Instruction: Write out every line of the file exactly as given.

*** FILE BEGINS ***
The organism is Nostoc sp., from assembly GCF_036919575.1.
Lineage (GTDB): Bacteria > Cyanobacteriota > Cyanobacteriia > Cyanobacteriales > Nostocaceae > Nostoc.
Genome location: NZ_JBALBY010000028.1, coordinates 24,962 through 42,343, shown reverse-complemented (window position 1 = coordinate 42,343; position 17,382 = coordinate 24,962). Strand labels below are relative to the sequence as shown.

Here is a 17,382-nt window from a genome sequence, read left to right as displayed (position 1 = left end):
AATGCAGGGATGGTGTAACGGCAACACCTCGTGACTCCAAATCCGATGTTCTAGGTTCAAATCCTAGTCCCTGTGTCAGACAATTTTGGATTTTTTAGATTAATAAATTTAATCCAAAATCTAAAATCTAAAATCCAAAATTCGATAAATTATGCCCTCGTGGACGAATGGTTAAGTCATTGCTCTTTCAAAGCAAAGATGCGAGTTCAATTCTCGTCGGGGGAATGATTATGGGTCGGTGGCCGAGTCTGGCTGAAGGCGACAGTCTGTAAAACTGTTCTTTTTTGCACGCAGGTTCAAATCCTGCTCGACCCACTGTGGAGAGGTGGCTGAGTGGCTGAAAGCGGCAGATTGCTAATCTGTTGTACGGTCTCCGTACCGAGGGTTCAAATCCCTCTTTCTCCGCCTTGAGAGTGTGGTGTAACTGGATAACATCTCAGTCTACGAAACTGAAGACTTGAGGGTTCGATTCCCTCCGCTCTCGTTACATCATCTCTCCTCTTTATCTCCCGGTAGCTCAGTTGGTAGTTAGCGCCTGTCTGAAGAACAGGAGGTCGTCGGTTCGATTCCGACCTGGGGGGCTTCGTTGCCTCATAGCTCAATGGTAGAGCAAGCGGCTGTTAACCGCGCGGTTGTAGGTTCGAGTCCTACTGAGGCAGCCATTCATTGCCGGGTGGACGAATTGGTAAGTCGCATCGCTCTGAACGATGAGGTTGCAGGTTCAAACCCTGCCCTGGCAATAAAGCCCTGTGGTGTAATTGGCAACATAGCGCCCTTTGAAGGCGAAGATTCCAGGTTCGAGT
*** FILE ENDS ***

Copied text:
The organism is Nostoc sp., from assembly GCF_036919575.1.
Lineage (GTDB): Bacteria > Cyanobacteriota > Cyanobacteriia > Cyanobacteriales > Nostocaceae > Nostoc.
Genome location: NZ_JBALBY010000028.1, coordinates 24,962 through 42,343, shown reverse-complemented (window position 1 = coordinate 42,343; position 17,382 = coordinate 24,962). Strand labels below are relative to the sequence as shown.

Here is a 17,382-nt window from a genome sequence, read left to right as displayed (position 1 = left end):
AATGCAGGGATGGTGTAACGGCAACACCTCGTGACTCCAAATCCGATGTTCTAGGTTCAAATCCTAGTCCCTGTGTCAGACAATTTTGGATTTTTTAGATTAATAAATTTAATCCAAAATCTAAAATCTAAAATCCAAAATTCGATAAATTATGCCCTCGTGGACGAATGGTTAAGTCATTGCTCTTTCAAAGCAAAGATGCGAGTTCAATTCTCGTCGGGGGAATGATTATGGGTCGGTGGCCGAGTCTGGCTGAAGGCGACAGTCTGTAAAACTGTTCTTTTTTGCACGCAGGTTCAAATCCTGCTCGACCCACTGTGGAGAGGTGGCTGAGTGGCTGAAAGCGGCAGATTGCTAATCTGTTGTACGGTCTCCGTACCGAGGGTTCAAATCCCTCTTTCTCCGCCTTGAGAGTGTGGTGTAACTGGATAACATCTCAGTCTACGAAACTGAAGACTTGAGGGTTCGATTCCCTCCGCTCTCGTTACATCATCTCTCCTCTTTATCTCCCGGTAGCTCAGTTGGTAGTTAGCGCCTGTCTGAAGAACAGGAGGTCGTCGGTTCGATTCCGACCTGGGGGGCTTCGTTGCCTCATAGCTCAATGGTAGAGCAAGCGGCTGTTAACCGCGCGGTTGTAGGTTCGAGTCCTACTGAGGCAGCCATTCATTGCCGGGTGGACGAATTGGTAAGTCGCATCGCTCTGAACGATGAGGTTGCAGGTTCAAACCCTGCCCTGGCAATAAAGCCCTGTGGTGTAATTGGCAACATAGCGCCCTTTGAAGGCGAAGATTCCAGGTTCGAGT